Barraud, London: A Carved Walnut Wall Clock
A small walnut wall clock; the round silvered ten-inch dial is engraved with black Roman numerals and the name Barraud, Cornhill, London and has blued steel hands in a style typical of Barraud at this period.
The eight-day duration, single fusee movement has shaped plates and an anchor escapement. It is signed & numbered on the frontplate by the movement maker Robson, 1026, being William Robson, a fine clockmaker who was Master of the Worshipful Company of Clockmakers in 1809, 1816 and 1818. A bracket clock made for Barraud by Robson, numbered 1020, is illustrated in the reference book Paul Philip Barraud by Cedric Jagger, where it is dated to circa 1800.
The round walnut case has carved decorative moulding to the surround and cast brass bezel.
Diameter: 16 inches (40.5cms)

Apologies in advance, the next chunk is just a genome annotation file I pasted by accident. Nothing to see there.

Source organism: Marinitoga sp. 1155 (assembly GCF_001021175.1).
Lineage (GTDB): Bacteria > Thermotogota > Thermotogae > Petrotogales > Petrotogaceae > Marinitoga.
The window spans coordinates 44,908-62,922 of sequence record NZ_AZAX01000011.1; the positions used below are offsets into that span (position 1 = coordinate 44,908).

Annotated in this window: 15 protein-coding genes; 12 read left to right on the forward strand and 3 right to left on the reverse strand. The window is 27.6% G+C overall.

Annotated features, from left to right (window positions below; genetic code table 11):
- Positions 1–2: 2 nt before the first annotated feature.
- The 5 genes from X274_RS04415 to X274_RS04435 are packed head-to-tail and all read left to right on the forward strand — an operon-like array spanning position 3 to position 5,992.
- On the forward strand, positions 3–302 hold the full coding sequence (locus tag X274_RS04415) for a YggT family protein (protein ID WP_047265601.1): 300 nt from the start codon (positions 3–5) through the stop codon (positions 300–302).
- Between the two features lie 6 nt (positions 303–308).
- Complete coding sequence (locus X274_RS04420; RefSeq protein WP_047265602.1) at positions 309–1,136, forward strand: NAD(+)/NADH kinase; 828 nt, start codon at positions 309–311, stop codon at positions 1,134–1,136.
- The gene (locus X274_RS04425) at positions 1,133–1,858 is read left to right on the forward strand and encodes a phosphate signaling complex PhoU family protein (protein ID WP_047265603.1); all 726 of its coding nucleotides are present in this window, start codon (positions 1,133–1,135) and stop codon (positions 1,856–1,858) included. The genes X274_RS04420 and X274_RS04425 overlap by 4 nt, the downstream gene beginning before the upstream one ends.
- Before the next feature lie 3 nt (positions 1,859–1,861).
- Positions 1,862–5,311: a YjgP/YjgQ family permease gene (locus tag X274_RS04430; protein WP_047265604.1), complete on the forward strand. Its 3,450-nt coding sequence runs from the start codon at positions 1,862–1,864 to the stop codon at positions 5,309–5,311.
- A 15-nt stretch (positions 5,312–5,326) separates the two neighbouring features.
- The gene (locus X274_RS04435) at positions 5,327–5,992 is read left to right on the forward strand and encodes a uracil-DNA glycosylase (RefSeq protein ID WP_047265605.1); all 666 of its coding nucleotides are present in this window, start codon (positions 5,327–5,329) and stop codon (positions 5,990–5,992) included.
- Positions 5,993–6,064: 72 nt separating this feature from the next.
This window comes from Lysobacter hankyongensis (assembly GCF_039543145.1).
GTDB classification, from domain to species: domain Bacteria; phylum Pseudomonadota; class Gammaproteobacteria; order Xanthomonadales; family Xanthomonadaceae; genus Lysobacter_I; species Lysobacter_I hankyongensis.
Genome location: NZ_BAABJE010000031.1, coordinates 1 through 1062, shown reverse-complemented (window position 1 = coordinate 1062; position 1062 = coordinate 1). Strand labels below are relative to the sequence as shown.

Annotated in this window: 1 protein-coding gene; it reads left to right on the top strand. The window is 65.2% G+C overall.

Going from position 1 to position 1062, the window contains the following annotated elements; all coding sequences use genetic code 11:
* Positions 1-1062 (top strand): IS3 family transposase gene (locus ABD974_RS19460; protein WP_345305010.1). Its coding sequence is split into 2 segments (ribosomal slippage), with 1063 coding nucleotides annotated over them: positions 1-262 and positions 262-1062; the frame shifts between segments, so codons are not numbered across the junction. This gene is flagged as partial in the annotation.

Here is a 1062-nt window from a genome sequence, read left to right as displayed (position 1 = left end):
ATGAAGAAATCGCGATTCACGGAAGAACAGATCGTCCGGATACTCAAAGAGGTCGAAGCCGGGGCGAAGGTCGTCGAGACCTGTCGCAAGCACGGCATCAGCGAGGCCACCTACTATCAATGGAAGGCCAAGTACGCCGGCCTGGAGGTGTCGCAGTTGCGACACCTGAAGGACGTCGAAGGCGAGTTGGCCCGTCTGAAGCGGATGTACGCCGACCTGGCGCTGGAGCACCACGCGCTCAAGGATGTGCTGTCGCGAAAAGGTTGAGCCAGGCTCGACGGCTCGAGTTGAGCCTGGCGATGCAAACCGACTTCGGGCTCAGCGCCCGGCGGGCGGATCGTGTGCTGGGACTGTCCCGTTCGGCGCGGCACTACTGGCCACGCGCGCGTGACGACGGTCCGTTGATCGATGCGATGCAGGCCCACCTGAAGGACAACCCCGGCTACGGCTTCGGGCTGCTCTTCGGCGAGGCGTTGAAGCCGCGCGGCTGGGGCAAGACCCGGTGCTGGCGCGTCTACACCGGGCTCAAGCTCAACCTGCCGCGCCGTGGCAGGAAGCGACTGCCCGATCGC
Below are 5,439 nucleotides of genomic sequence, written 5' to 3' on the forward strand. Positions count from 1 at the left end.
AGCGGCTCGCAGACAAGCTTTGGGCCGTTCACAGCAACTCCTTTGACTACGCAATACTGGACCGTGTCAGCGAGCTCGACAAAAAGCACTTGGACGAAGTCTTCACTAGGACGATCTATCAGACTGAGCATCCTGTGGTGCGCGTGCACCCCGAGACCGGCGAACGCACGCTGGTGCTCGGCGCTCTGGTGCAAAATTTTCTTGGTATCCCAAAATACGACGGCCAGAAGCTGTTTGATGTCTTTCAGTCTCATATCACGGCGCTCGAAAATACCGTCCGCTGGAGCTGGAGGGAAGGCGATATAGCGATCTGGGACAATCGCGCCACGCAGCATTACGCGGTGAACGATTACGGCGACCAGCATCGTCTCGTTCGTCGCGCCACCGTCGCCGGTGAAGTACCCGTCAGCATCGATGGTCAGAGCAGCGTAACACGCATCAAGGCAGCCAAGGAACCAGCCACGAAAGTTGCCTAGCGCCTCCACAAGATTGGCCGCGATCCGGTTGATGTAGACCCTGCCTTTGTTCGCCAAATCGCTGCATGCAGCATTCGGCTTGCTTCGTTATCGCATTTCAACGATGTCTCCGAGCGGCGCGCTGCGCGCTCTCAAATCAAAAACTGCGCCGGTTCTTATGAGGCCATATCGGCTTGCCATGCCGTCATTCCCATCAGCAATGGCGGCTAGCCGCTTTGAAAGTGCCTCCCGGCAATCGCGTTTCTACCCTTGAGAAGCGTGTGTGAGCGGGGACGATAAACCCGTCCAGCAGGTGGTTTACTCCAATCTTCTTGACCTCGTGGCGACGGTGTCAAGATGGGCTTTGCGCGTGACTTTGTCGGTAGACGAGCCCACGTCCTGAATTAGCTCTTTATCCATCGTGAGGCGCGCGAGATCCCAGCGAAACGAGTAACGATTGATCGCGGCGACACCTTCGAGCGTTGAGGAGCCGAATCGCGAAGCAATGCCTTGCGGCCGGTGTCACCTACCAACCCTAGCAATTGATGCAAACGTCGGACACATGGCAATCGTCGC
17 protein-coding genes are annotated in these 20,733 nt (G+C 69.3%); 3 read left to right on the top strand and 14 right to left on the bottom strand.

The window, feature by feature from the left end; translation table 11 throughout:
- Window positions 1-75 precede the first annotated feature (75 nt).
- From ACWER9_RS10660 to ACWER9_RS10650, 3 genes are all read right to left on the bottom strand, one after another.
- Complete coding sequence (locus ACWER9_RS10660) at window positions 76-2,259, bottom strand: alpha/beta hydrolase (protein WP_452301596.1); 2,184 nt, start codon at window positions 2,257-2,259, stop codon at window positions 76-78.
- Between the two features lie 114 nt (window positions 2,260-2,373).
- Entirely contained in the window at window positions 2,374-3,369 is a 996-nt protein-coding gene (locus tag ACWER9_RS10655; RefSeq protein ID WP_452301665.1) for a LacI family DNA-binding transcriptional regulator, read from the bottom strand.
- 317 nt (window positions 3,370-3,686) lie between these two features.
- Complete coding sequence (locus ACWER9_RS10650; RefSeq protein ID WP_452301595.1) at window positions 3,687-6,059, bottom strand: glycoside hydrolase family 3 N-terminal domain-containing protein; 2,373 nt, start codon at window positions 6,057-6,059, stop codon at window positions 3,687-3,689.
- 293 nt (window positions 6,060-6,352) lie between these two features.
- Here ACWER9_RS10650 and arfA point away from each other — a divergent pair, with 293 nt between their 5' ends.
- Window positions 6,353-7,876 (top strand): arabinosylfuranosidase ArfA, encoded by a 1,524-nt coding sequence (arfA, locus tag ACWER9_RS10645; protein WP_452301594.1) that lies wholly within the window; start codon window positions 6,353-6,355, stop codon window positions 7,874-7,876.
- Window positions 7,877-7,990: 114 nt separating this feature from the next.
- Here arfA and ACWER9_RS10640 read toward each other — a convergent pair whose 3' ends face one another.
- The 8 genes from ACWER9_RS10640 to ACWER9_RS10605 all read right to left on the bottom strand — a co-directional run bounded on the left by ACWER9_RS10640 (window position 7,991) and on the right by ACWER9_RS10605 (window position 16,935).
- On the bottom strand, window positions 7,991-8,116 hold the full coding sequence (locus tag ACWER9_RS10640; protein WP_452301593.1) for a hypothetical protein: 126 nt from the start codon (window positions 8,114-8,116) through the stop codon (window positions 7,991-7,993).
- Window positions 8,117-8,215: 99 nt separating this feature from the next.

Paul Philip Barraud (born 1752) was to become a fine chronometer maker, although whether he was more a designer with others completing the work at the bench or a practical man is a matter of discussion. A fair number of members of his family joined him in the business including his sons Frederick Joseph Barraud, born 1785 and a Freeman of the Clockmakers Company in 1806 and John Barraud, born 1790 and a Freeman in 1813, both of whom were quite probably running the Cornhill business from circa 1816, alongside Paul Philip until his death in 1820. The Barraud story is far to long and complex to relate here and reference should be made to Cedric Jagger's publication on this horological family.